Andrew Kramer

hails from Cleveland and is a proud recent graduate of Ball State University’s Department of Theatre and Dance in Muncie, Indiana where he was the founder/president of Busted Space Theatre Company, Ball State’s student-run theatre company specializing in new works and non-conventional theatre performances. His play, A Map of Our Country, was a part of this year’s 35th Annual Samuel French Off-Off Broadway Short Play Festival. He was a 2010 Core Apprentice Writer at the Playwrights’ Center in Minneapolis, where he developed his play The Dog(run) Diaries. He is currently being considered to be the newest member of the X-Men.


2 Comments (+add yours?)

  1. Julia Novak
    Dec 03, 2009 @ 10:20:23

    Hi Andrew,

    I just ran a google search for “poem about Virginia Woolf” and your blog came up, though I can’t seem to find the poem on your webpage right now –
    is there anyway (anywhere) I could have a look at it?

    Kind regards and greetings from Vienna
    Julia Novak


    • andrewswriting
      Dec 04, 2009 @ 01:52:38

      Hi Julia,

      I wrote this poem a few years back. Here it is. It’s called, of course, “A Room of One’s Own” in honor of Ms. Woolf:

      The letters were carefully placed
      on the warm mantle. Rocks embedded
      into concrete and cement; frozen
      in time were, they were inspiring and framed
      the fireplace with a heavy delicacy. She placed
      her words next to the flowers she picked
      this morning. Her husband had passed
      by as she bent down over the garden. The world
      she’d taken so much time to create
      and care for and tend. To care for and tend
      plants was a practice he could watch and not
      have to worry about what would happen next.
      He’d much prefer his wife to set her pen down
      and garden. He smiled and then left,
      down the path to the river. He planned to
      catch dinner.

      The letters were carefully placed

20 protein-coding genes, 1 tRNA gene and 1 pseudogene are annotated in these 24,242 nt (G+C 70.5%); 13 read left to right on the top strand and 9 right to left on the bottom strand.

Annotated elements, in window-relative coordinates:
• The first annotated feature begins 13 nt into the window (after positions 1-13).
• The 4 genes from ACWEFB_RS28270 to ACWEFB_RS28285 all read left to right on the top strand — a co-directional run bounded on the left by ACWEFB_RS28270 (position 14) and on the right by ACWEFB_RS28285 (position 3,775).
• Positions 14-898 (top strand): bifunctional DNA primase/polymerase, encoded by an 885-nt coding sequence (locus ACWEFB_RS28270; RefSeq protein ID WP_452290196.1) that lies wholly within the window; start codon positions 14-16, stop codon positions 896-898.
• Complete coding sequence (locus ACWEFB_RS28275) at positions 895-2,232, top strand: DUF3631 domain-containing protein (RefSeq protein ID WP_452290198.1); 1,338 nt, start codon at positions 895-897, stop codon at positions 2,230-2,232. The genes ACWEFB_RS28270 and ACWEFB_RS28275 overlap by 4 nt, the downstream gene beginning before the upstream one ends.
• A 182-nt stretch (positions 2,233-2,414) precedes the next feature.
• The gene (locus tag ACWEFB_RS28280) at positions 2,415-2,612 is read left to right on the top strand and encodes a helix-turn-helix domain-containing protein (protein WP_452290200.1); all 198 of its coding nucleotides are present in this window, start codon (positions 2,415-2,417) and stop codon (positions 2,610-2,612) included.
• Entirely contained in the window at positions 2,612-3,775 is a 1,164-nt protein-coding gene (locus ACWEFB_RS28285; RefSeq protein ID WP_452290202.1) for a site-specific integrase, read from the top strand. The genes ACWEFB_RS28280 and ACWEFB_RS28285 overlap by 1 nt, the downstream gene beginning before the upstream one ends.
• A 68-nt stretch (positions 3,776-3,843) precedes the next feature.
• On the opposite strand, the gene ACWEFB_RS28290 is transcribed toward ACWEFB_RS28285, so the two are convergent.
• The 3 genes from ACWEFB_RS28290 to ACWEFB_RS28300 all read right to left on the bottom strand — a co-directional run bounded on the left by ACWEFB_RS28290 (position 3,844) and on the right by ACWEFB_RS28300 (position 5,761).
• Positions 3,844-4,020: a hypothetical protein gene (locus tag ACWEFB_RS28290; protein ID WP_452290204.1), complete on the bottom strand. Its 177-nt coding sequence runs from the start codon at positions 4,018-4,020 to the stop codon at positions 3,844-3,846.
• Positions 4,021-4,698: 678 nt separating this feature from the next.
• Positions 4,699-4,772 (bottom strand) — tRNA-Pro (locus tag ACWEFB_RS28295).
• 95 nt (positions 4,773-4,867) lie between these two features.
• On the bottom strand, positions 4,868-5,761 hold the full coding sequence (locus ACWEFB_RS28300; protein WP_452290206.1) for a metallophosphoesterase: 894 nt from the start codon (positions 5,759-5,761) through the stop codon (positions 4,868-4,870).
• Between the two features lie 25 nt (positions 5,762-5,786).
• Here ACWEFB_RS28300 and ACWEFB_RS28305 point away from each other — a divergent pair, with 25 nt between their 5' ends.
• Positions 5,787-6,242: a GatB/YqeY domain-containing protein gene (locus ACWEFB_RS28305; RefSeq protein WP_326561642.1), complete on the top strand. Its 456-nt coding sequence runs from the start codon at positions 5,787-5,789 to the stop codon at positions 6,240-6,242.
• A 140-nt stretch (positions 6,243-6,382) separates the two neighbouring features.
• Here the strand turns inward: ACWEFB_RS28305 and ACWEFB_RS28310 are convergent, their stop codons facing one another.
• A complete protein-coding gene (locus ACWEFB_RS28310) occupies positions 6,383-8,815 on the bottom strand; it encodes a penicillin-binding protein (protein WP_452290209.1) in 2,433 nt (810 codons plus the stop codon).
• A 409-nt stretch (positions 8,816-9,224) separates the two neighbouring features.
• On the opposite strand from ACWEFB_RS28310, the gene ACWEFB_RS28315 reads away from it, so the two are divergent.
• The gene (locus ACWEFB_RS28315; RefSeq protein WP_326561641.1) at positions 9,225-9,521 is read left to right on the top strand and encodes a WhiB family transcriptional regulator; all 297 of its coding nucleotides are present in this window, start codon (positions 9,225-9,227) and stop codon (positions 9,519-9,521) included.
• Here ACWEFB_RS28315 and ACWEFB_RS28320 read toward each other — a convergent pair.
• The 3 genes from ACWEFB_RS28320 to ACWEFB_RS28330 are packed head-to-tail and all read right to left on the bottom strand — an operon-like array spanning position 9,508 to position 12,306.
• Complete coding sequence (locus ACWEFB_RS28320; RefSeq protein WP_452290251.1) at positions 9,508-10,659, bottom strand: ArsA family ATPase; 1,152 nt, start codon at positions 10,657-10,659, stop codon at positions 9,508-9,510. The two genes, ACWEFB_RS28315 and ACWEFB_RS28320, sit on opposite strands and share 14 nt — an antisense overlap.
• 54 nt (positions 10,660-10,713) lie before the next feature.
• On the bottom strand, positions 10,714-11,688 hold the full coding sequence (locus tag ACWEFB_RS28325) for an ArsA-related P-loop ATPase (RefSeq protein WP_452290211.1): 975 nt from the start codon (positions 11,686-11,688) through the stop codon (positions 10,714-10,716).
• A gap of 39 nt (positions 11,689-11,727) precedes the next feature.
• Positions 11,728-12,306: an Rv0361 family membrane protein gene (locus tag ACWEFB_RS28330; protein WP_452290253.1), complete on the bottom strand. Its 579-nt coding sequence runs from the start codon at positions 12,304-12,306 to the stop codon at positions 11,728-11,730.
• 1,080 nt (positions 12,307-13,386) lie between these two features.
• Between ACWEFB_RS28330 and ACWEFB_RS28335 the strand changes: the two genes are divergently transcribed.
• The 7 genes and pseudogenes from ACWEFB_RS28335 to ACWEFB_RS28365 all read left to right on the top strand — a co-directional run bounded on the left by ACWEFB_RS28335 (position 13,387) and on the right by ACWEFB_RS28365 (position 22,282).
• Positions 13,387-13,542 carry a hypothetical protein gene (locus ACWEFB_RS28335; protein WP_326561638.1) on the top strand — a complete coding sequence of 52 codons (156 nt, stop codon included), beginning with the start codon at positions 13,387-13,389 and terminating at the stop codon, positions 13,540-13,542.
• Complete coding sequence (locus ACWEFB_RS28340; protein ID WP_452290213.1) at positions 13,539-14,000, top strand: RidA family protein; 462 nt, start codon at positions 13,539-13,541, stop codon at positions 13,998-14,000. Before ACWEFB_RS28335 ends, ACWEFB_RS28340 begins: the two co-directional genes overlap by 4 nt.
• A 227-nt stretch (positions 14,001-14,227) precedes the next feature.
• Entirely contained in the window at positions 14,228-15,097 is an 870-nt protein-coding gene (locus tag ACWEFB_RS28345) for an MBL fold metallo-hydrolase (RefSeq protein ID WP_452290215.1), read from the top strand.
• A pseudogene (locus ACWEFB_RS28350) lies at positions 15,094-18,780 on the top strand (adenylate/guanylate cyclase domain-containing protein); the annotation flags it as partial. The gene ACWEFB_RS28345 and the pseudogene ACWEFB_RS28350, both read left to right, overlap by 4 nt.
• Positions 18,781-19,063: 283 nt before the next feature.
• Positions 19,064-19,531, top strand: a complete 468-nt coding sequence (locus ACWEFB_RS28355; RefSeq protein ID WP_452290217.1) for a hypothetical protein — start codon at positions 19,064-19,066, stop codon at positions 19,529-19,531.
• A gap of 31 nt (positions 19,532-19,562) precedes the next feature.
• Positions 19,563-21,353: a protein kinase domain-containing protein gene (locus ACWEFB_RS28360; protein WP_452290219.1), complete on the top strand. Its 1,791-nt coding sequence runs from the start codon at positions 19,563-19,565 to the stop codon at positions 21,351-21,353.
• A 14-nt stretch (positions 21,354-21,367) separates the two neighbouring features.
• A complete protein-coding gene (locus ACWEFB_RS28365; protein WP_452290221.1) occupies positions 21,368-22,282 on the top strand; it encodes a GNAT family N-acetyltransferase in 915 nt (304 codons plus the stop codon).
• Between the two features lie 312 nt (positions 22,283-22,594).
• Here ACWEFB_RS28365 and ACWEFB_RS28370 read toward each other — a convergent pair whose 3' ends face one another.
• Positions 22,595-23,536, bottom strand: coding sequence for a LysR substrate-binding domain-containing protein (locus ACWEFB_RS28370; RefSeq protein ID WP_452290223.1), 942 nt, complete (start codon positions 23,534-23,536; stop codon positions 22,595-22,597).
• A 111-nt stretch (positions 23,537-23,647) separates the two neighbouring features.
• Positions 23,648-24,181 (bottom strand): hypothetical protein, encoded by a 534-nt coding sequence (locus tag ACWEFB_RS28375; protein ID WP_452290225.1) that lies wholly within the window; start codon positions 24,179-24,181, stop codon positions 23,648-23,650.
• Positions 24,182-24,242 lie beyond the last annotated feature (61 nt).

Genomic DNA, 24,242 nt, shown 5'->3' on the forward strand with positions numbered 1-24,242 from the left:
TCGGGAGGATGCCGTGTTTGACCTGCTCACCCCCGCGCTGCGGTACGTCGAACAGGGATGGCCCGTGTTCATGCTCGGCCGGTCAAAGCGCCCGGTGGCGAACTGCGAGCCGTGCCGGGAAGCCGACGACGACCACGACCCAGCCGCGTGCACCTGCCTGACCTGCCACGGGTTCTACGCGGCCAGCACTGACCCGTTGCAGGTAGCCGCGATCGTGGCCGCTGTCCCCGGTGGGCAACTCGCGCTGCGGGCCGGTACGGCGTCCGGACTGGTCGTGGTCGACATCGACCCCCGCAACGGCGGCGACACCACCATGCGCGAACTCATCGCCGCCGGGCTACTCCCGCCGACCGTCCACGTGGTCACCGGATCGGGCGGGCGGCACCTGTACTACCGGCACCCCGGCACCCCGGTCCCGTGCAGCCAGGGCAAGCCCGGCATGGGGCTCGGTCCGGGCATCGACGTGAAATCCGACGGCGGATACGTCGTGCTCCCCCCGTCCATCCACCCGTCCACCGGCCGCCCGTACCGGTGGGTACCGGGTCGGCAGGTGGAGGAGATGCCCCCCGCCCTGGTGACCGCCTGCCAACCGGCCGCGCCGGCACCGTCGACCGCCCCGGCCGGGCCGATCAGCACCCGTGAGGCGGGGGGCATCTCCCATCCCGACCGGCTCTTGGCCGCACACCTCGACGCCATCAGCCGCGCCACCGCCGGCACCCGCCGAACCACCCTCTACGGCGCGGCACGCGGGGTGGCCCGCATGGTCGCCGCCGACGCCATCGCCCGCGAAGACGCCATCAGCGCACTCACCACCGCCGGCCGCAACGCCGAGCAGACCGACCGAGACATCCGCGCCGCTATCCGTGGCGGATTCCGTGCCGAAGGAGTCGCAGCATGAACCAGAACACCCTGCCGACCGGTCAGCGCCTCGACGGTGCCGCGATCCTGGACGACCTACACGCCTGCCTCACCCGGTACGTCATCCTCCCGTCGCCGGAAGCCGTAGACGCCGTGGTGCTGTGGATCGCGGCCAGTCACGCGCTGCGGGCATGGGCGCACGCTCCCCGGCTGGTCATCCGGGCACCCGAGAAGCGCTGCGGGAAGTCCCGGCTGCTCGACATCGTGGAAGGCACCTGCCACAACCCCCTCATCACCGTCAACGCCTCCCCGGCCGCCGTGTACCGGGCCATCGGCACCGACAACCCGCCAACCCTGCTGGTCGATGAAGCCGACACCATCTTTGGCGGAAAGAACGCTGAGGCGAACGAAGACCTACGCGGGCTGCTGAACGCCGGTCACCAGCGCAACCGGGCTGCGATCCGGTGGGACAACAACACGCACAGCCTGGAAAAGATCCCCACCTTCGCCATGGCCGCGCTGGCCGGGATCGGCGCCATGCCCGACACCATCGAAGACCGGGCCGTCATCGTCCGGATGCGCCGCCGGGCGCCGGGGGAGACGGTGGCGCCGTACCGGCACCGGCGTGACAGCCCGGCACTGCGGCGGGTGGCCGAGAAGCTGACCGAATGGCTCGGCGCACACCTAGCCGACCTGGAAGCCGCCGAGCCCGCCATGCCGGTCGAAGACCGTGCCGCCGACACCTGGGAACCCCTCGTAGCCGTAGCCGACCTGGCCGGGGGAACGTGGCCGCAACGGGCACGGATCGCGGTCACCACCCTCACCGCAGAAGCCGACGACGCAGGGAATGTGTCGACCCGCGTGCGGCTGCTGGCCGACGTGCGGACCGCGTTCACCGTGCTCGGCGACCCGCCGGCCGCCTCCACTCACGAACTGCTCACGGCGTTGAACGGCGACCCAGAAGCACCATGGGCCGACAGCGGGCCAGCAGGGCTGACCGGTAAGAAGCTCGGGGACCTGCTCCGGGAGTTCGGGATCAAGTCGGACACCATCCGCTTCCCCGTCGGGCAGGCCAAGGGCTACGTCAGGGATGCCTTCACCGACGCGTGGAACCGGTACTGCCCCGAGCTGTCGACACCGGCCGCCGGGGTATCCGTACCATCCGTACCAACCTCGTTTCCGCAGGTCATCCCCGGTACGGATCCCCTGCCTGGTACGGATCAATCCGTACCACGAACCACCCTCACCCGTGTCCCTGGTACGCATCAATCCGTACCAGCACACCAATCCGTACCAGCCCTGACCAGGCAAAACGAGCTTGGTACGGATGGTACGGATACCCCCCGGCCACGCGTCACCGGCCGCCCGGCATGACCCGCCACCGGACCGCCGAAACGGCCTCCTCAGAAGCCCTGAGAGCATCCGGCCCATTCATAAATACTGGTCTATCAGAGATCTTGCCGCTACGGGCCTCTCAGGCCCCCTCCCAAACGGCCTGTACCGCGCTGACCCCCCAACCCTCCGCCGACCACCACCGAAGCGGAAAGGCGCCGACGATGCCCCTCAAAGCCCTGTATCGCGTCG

next to the glass vase passed down
      from mothers before. The flowers
      accented the envelopes with colors and intentions left
      by some matronly robin before taking flight
      into the world, alone. It wasn’t difficult deciding
      only to write two. Her words were
      sufficient only for two and that’s the way
      she’d imagined it would be. Not wanting
      to have that taste, that horrid taste linger
      in her mouth, she decided not to seal the envelopes
      and instead placed them with their backs propped
      open and ready to be seen. There wasn’t much
      strategy in this, only practicalities
      as it always had been.

      The letters were carefully placed
      before she returned to her garden
      for a collection of rocks. The return
      was serene; for a moment she fooled
      herself into thinking she would go there
      only to garden.
      They weren’t difficult to find, glistening,
      she’d seen them before and took note
      of their persistent locations.
      they’d make a good home in her pockets.
      she dropped only two in each. Whether or not
      it was because this was sufficient or the threshold
      of what her modest waistcoat could stand is still
      subject to debate.

      The letters were carefully placed
      and now there was nothing she could do.
      Instead, she passed a farmer, his worn
      face and buttoned shirt served
      as a reaffirmation of her decisions.
      She didn’t undress and she didn’t think.
      There was no catharsis or regret, the way
      she would have preferred. Around her ankles
      the water swelled and tickled her skin like small
      iridescent fingers inviting her to join. They worked
      up her legs and to her knees, grazed the white
      flesh of her body until she was completely submerged
      in her final swiftly moving room.
      A heavy room of water.

      The letters were carefully placed
      when her husband returned home.
      He stopped for a moment to call out her name
      only to be greeted by the cold echoes
      he had learned to fear. Seeing the letters,
      he watched a carefully constructed house
      tumble and sway in the wind. He watched
      the house splinter Into shards
      of memories and tradition. He opened it,
      already knowing what was to be said:

      I feel certain that I am going mad again.
      I feel we can’t go through another
      of those terrible times. And I shan’t recover this time.
      I begin to hear voices, and I can’t concentrate.
      So I am doing what seems the best thing to do.
      You have given me the greatest possible happiness.
      You have been in every way all that anyone could be.
      I don’t think two people could have been happier
      ’til this terrible disease came. I can’t fight any longer.
      I know that I am spoiling your life, that without me
      you could work. And you will I know. You see I can’t
      even write this properly. I can’t read. What I want to say is
      I owe all the happiness of my life to you.
      You have been entirely patient with me
      and incredibly good. I want to say that — everybody knows it.
      If anybody could have saved me
      it would have been you. Everything has gone from me
      but the certainty of your goodness. I can’t go on
      spoiling your life any longer. I don’t think two people
      could have been happier than we have been.


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